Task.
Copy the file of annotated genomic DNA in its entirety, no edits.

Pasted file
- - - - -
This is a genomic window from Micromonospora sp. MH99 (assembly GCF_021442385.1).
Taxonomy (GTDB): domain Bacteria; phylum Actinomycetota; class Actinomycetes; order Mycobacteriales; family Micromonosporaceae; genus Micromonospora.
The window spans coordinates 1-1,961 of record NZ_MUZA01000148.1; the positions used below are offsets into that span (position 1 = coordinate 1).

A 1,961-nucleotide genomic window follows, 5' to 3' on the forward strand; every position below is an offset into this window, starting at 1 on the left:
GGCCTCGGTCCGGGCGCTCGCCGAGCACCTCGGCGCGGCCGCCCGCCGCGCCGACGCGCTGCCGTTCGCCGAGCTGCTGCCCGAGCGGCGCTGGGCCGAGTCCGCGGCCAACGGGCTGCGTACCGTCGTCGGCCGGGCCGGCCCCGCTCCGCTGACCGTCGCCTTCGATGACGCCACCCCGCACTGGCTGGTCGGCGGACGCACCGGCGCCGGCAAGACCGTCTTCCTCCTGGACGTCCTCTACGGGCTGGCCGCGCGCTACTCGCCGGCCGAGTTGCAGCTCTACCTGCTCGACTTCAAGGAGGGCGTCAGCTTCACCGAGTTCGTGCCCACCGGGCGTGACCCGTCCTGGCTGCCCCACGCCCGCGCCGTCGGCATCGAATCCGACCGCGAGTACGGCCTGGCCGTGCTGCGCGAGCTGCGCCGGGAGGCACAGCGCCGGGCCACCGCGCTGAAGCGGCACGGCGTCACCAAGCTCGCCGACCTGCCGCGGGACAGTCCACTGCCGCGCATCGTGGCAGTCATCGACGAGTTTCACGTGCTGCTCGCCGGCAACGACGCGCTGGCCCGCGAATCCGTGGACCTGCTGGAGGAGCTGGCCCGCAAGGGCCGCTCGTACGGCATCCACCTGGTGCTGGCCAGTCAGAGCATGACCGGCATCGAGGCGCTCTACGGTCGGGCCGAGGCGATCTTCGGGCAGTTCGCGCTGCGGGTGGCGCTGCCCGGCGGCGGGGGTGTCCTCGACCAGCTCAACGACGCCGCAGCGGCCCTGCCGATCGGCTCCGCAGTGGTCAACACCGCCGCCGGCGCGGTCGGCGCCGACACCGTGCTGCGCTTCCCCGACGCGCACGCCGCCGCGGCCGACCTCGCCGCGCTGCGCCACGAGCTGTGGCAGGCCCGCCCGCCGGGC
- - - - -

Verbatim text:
This is a genomic window from Micromonospora sp. MH99 (assembly GCF_021442385.1).
Taxonomy (GTDB): domain Bacteria; phylum Actinomycetota; class Actinomycetes; order Mycobacteriales; family Micromonosporaceae; genus Micromonospora.
The window spans coordinates 1-1,961 of record NZ_MUZA01000148.1; the positions used below are offsets into that span (position 1 = coordinate 1).

A 1,961-nucleotide genomic window follows, 5' to 3' on the forward strand; every position below is an offset into this window, starting at 1 on the left:
GGCCTCGGTCCGGGCGCTCGCCGAGCACCTCGGCGCGGCCGCCCGCCGCGCCGACGCGCTGCCGTTCGCCGAGCTGCTGCCCGAGCGGCGCTGGGCCGAGTCCGCGGCCAACGGGCTGCGTACCGTCGTCGGCCGGGCCGGCCCCGCTCCGCTGACCGTCGCCTTCGATGACGCCACCCCGCACTGGCTGGTCGGCGGACGCACCGGCGCCGGCAAGACCGTCTTCCTCCTGGACGTCCTCTACGGGCTGGCCGCGCGCTACTCGCCGGCCGAGTTGCAGCTCTACCTGCTCGACTTCAAGGAGGGCGTCAGCTTCACCGAGTTCGTGCCCACCGGGCGTGACCCGTCCTGGCTGCCCCACGCCCGCGCCGTCGGCATCGAATCCGACCGCGAGTACGGCCTGGCCGTGCTGCGCGAGCTGCGCCGGGAGGCACAGCGCCGGGCCACCGCGCTGAAGCGGCACGGCGTCACCAAGCTCGCCGACCTGCCGCGGGACAGTCCACTGCCGCGCATCGTGGCAGTCATCGACGAGTTTCACGTGCTGCTCGCCGGCAACGACGCGCTGGCCCGCGAATCCGTGGACCTGCTGGAGGAGCTGGCCCGCAAGGGCCGCTCGTACGGCATCCACCTGGTGCTGGCCAGTCAGAGCATGACCGGCATCGAGGCGCTCTACGGTCGGGCCGAGGCGATCTTCGGGCAGTTCGCGCTGCGGGTGGCGCTGCCCGGCGGCGGGGGTGTCCTCGACCAGCTCAACGACGCCGCAGCGGCCCTGCCGATCGGCTCCGCAGTGGTCAACACCGCCGCCGGCGCGGTCGGCGCCGACACCGTGCTGCGCTTCCCCGACGCGCACGCCGCCGCGGCCGACCTCGCCGCGCTGCGCCACGAGCTGTGGCAGGCCCGCCCGCCGGGC